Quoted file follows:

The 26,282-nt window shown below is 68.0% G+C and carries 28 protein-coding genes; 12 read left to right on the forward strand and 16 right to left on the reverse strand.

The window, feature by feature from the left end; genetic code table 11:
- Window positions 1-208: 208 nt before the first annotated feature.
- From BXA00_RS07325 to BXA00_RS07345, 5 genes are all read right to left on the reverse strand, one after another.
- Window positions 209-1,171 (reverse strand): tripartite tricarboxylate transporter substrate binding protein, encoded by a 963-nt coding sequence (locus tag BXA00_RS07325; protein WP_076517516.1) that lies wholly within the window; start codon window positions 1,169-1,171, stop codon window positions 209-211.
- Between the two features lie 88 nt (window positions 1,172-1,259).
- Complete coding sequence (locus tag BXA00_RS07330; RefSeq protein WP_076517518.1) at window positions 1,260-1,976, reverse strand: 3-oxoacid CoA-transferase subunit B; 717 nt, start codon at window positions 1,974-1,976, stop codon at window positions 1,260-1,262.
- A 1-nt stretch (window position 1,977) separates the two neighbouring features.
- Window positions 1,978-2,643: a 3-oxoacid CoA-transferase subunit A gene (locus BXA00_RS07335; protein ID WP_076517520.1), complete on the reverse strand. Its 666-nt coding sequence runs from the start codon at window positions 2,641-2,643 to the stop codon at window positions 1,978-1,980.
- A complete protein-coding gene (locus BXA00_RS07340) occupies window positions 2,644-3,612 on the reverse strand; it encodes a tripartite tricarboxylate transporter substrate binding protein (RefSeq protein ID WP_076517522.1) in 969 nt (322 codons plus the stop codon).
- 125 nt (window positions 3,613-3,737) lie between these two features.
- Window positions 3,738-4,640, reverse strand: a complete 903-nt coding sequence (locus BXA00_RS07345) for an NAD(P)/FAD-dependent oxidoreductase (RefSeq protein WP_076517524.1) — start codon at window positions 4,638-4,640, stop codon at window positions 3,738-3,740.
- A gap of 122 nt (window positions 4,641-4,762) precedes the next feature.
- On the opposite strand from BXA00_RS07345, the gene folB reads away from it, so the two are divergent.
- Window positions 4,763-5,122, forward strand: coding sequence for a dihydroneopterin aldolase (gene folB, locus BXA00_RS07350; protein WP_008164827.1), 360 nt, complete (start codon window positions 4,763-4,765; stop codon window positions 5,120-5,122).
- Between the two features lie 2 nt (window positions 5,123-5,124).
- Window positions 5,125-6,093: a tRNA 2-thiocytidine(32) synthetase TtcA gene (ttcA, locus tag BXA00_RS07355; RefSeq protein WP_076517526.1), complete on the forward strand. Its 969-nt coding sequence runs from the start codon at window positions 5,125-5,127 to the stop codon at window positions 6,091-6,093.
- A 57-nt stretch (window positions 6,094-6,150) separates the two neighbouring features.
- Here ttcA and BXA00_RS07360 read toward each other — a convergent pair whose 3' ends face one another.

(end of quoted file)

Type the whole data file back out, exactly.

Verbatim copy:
The 26,282-nt window shown below is 68.0% G+C and carries 28 protein-coding genes; 12 read left to right on the forward strand and 16 right to left on the reverse strand.

The window, feature by feature from the left end; genetic code table 11:
- Window positions 1-208: 208 nt before the first annotated feature.
- From BXA00_RS07325 to BXA00_RS07345, 5 genes are all read right to left on the reverse strand, one after another.
- Window positions 209-1,171 (reverse strand): tripartite tricarboxylate transporter substrate binding protein, encoded by a 963-nt coding sequence (locus tag BXA00_RS07325; protein WP_076517516.1) that lies wholly within the window; start codon window positions 1,169-1,171, stop codon window positions 209-211.
- Between the two features lie 88 nt (window positions 1,172-1,259).
- Complete coding sequence (locus tag BXA00_RS07330; RefSeq protein WP_076517518.1) at window positions 1,260-1,976, reverse strand: 3-oxoacid CoA-transferase subunit B; 717 nt, start codon at window positions 1,974-1,976, stop codon at window positions 1,260-1,262.
- A 1-nt stretch (window position 1,977) separates the two neighbouring features.
- Window positions 1,978-2,643: a 3-oxoacid CoA-transferase subunit A gene (locus BXA00_RS07335; protein ID WP_076517520.1), complete on the reverse strand. Its 666-nt coding sequence runs from the start codon at window positions 2,641-2,643 to the stop codon at window positions 1,978-1,980.
- A complete protein-coding gene (locus BXA00_RS07340) occupies window positions 2,644-3,612 on the reverse strand; it encodes a tripartite tricarboxylate transporter substrate binding protein (RefSeq protein ID WP_076517522.1) in 969 nt (322 codons plus the stop codon).
- 125 nt (window positions 3,613-3,737) lie between these two features.
- Window positions 3,738-4,640, reverse strand: a complete 903-nt coding sequence (locus BXA00_RS07345) for an NAD(P)/FAD-dependent oxidoreductase (RefSeq protein WP_076517524.1) — start codon at window positions 4,638-4,640, stop codon at window positions 3,738-3,740.
- A gap of 122 nt (window positions 4,641-4,762) precedes the next feature.
- On the opposite strand from BXA00_RS07345, the gene folB reads away from it, so the two are divergent.
- Window positions 4,763-5,122, forward strand: coding sequence for a dihydroneopterin aldolase (gene folB, locus BXA00_RS07350; protein WP_008164827.1), 360 nt, complete (start codon window positions 4,763-4,765; stop codon window positions 5,120-5,122).
- Between the two features lie 2 nt (window positions 5,123-5,124).
- Window positions 5,125-6,093: a tRNA 2-thiocytidine(32) synthetase TtcA gene (ttcA, locus tag BXA00_RS07355; RefSeq protein WP_076517526.1), complete on the forward strand. Its 969-nt coding sequence runs from the start codon at window positions 5,125-5,127 to the stop codon at window positions 6,091-6,093.
- A 57-nt stretch (window positions 6,094-6,150) separates the two neighbouring features.
- Here ttcA and BXA00_RS07360 read toward each other — a convergent pair whose 3' ends face one another.